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Cause of UK baby boom a mystery to midwives and Today

[21 Jan 2013] Most people acknowledge that the UK needs a certain level of controlled immigration. Yet the previous Government opened the borders to European immigration in 2004 and instead of the 20,000 incomers it predicted, official ONS figures say that about 700,000 turned up. Many have shown an exemplary work ethic and got stuck in to the jobs the locals won’t touch, while others have looked to the UK's free healthcare and relatively generous State benefits to make life bearable.

In some areas, especially in the east of England, the extra pressure on housing, schools and childcare has brought services to breaking point. And another wave of 50,000 people a year is expected to arrive in 2014, according to MigrationWatchUK, when Bulgarians and Romanians gain the unrestricted right to live and work here.

The 2011 Census estimated the UK population at 63.2 million, a rise of 7% or 400,000 a year since the 2001 Census. The roughly two million illegal migrants who exist in the grey economy don’t appear in these figures, obviously. Around 53 million people live cheek by jowl in England, the most crowded of the UK nations.

All this being so, you’d think ‘migration’ might just have been mentioned on the BBC’s flagship news programme ‘Today’ (Radio 4) this morning during an interview between presenter James Naughtie and the Royal College of Midwives’ chief executive Cathy Warwick. They were discussing the steep rise in the birth rate (688,120 born in England alone in 2011, the most since 1971). Warwick said the present Government had done ‘phenomenally well’ on maternity services but she banged the drum for a bigger budget to recruit and train more midwives. For once, the long-winded Naughtie asked a short and clear question.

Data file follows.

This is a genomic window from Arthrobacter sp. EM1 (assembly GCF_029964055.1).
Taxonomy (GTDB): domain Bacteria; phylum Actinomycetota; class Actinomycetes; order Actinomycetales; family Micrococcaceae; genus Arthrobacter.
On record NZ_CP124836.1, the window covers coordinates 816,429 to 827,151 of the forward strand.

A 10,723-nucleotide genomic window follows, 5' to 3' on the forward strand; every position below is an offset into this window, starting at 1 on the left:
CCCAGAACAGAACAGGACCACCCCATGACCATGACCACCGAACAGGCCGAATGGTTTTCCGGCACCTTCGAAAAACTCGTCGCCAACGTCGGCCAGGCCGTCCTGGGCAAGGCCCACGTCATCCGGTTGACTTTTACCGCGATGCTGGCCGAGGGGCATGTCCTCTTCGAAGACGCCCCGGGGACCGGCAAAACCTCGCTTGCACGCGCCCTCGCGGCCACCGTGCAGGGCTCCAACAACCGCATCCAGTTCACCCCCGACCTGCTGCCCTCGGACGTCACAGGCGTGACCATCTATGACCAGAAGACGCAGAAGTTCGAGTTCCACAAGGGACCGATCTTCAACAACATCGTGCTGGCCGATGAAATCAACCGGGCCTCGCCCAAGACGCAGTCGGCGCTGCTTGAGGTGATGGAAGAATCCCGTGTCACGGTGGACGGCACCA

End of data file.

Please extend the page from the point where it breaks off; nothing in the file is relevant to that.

Naughtie: ‘What is the fact that lies behind this boom?’
Warwick: ‘Well, we don’t really know…’

Er, don’t you? Are you sure? The pair then coyly implied that the birthrate was rising because women were choosing to have kids later. Maybe so, but there was no word from either of them about migration or the fact that foreign-born women tend to have more children. [cont]

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